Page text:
I came across Ben Carlson’s latest article where he talks about the psychology of being greedy while others are fearful. In it, there is this part that seems rather interesting:
In his piece Arends showed that Russian small caps were down 78% as of the beginning of March from the all-time highs. Since then, they’ve dropped another 40%. That stings. But in the grand scheme of things that only drops the cumulative total loss to 87% in total. As the numbers approach zero (hopefully the stock market of the 8th largest economy in the world doesn’t make it that far) you need a much bigger drop to add to the total loss. So a 40% loss only added another 10% or so to the bottom line since 2007.
To go from an 80% loss to a 90% loss requires another 50% in losses.
Unfortunately, when trying to catch a falling knife, timing can be everything. Which is why it probably makes sense for most people to either stay away from these types of speculative investments or dollar cost average over time with an established time horizon measuring many, many years.
Whenever things are falling, there are always these sounds entering your head “sell now while you think things are going to get cheaper”, “don’t be a vegetable head while others are collecting cheap”
When price becomes the determinant rather than value, one of the main considerations is not to get into losses. And each of us have a different level of losses we can take.
However, sometimes, perhaps we are just bad at math, to understand we may be self-snooking ourselves:
Suppose we have 4 different investors purchasing the same stock that was originally at $1.00. The difference between them is that, each of them got invested at $1, $0.75, $0.50, $0.25.
On first examination, it is definitely better to sell first and buy back at $0.50, if you feel the stock ‘can get cheaper’ at $0.80. The problem is that at $0.80, the stock still can get cheaper.
Aggregate Pain Level
If it eventually hits $0.25 before going up, Investor A would have held on to a paper loss of 75%, but Investor B is not too shabby, losing 66.7%. Investor C who possibly think he is safest from this carnage, would have lose less, only 50%. I guess Investor D is the smartest person in the room.
If your ability to make sensible decision requires you to keep your head, and to keep your head, you can only suffer less than 40% losses, Investor A, B and C would all end up selling lower.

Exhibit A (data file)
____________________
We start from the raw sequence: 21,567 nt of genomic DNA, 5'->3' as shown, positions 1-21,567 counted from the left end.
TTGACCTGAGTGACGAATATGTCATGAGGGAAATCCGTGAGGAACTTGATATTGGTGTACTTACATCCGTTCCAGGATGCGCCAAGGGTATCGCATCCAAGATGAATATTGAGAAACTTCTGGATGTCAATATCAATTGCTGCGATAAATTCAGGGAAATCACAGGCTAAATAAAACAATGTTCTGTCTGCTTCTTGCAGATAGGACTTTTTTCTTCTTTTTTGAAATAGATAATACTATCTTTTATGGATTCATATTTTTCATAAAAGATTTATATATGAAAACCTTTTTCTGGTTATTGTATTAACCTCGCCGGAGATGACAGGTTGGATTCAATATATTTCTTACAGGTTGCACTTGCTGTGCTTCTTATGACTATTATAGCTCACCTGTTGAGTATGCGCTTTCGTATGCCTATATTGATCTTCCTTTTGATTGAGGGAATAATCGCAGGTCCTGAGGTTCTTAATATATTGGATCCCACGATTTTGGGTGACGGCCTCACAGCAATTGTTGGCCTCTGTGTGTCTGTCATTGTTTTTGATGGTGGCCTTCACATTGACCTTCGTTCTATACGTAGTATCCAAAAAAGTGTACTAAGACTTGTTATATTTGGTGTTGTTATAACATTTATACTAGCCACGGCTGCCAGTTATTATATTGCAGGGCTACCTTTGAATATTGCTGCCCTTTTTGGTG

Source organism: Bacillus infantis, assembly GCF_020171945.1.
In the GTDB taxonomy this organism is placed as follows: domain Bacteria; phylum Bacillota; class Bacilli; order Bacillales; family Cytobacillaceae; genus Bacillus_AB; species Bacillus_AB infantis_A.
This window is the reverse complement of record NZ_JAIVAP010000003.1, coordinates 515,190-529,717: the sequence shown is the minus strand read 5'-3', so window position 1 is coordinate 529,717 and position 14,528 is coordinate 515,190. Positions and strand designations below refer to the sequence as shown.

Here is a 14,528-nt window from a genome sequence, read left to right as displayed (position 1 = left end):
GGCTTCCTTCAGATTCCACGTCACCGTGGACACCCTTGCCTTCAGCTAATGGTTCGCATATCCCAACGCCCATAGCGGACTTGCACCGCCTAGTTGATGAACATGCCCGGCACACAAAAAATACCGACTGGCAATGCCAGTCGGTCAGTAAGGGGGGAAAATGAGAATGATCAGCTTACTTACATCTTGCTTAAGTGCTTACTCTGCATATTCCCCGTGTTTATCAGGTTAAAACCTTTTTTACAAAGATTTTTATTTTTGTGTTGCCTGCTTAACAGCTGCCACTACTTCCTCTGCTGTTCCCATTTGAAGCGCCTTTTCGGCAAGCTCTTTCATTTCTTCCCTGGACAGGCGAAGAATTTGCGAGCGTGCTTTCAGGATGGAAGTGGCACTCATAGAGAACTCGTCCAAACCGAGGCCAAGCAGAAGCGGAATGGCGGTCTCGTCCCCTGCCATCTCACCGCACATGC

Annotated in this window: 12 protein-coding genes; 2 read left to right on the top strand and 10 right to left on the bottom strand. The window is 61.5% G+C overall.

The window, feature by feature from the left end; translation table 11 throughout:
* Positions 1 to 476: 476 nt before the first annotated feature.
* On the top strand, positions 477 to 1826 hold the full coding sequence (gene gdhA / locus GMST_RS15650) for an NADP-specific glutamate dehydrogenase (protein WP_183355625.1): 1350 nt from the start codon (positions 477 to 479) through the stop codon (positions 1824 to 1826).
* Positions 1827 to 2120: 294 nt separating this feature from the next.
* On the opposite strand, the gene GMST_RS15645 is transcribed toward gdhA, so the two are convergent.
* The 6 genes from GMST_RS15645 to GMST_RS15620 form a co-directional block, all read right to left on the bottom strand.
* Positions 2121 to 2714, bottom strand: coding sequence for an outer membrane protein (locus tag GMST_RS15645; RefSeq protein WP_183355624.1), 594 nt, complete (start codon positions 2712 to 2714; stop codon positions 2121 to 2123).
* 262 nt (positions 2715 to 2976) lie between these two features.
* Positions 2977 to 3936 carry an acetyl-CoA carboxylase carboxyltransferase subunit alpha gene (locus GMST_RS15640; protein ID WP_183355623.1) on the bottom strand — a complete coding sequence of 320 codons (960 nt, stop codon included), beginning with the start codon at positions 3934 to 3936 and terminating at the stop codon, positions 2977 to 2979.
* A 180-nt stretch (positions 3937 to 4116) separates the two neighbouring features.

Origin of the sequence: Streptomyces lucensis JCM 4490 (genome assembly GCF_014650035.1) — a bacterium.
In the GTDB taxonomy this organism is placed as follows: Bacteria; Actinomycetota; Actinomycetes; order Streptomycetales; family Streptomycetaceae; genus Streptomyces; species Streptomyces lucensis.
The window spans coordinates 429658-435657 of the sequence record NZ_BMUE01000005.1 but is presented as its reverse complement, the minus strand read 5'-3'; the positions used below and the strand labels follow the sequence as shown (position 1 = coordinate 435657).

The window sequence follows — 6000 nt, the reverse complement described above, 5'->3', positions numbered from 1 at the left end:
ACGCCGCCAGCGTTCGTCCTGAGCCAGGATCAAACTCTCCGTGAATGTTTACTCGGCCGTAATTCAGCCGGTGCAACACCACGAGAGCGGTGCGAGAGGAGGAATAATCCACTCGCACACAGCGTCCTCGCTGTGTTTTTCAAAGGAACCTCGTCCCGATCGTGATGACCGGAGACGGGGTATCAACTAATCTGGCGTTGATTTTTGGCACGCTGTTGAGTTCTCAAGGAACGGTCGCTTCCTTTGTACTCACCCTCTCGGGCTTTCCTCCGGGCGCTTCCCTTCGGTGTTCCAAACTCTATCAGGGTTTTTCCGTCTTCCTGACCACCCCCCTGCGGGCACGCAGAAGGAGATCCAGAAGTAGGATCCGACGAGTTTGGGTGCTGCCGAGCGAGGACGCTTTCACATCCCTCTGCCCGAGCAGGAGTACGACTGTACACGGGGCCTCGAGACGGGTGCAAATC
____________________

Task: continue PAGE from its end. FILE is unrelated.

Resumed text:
Incremental Pain Level
If you take a look at the first negative after 0.0%, that shows the ‘step down’ for each investor. It gets bigger and bigger from 5% to 6.7% to 10% to 20% for the SAME stock price movement.
So if the share price fall from $0.25 to $0.20, Investor A won’t feel much difference, Investor C and D would feel more.
Its not as easy as it seems and the more important thing is for the stock to turn around. If it goes back up to $1.00, then all will be happy. However if it stays at $0.10 for long time then its not fun for all.
In case you say “why got so suay, stocks would have recover somewhat”, well this example mirrors that of my Pteris. The price was at more than $1, I bought at $0.80, and now its languishing at below $0.20. I should be glad for those who bought together with me at $0.60, $0.40 thinking this is a great bargain. We are all dead together (still vested though)
- Waiting for a market correction. What is your action plan?: Stock market corrections can feel frustrating to wait for but they will come around. Focus on your plan when it does.
- Distress Stock Buying. Your favorite stock plunges. What is your plan?: Your favourite stock plunges, when do you buy? How do you know that is the right price to buy?
- Correction or not, make sure your process is sound: The market can gyrate, and that you won’t know where the market goes, but what matters is a sound plan when both up and down happens. A good simple action plan by Morgan Housel as well
- Preparing for the Recession: Stocks and Asset class setup recommended by David Rosenberg that an investor can divert into to prepare for a recession.